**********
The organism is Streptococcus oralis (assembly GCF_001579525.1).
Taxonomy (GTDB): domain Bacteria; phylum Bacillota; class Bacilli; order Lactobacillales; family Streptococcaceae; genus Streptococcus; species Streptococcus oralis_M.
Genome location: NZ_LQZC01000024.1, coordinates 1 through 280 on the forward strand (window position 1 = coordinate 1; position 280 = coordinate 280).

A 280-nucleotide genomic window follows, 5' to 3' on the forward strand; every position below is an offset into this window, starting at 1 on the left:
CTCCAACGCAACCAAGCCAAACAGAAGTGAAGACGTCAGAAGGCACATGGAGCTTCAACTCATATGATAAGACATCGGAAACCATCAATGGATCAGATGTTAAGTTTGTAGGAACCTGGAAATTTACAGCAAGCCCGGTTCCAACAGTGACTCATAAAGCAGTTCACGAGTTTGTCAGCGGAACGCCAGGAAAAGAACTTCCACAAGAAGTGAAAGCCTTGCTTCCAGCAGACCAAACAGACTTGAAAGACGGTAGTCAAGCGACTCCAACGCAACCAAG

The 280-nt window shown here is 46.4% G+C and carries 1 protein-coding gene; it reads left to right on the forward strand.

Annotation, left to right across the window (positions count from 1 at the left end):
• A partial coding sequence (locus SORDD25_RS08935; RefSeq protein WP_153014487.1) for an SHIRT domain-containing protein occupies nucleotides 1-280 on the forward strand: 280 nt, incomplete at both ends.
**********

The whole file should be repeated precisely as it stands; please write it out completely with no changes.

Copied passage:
The organism is Streptococcus oralis (assembly GCF_001579525.1).
Taxonomy (GTDB): domain Bacteria; phylum Bacillota; class Bacilli; order Lactobacillales; family Streptococcaceae; genus Streptococcus; species Streptococcus oralis_M.
Genome location: NZ_LQZC01000024.1, coordinates 1 through 280 on the forward strand (window position 1 = coordinate 1; position 280 = coordinate 280).

A 280-nucleotide genomic window follows, 5' to 3' on the forward strand; every position below is an offset into this window, starting at 1 on the left:
CTCCAACGCAACCAAGCCAAACAGAAGTGAAGACGTCAGAAGGCACATGGAGCTTCAACTCATATGATAAGACATCGGAAACCATCAATGGATCAGATGTTAAGTTTGTAGGAACCTGGAAATTTACAGCAAGCCCGGTTCCAACAGTGACTCATAAAGCAGTTCACGAGTTTGTCAGCGGAACGCCAGGAAAAGAACTTCCACAAGAAGTGAAAGCCTTGCTTCCAGCAGACCAAACAGACTTGAAAGACGGTAGTCAAGCGACTCCAACGCAACCAAG

The 280-nt window shown here is 46.4% G+C and carries 1 protein-coding gene; it reads left to right on the forward strand.

Annotation, left to right across the window (positions count from 1 at the left end):
• A partial coding sequence (locus SORDD25_RS08935; RefSeq protein WP_153014487.1) for an SHIRT domain-containing protein occupies nucleotides 1-280 on the forward strand: 280 nt, incomplete at both ends.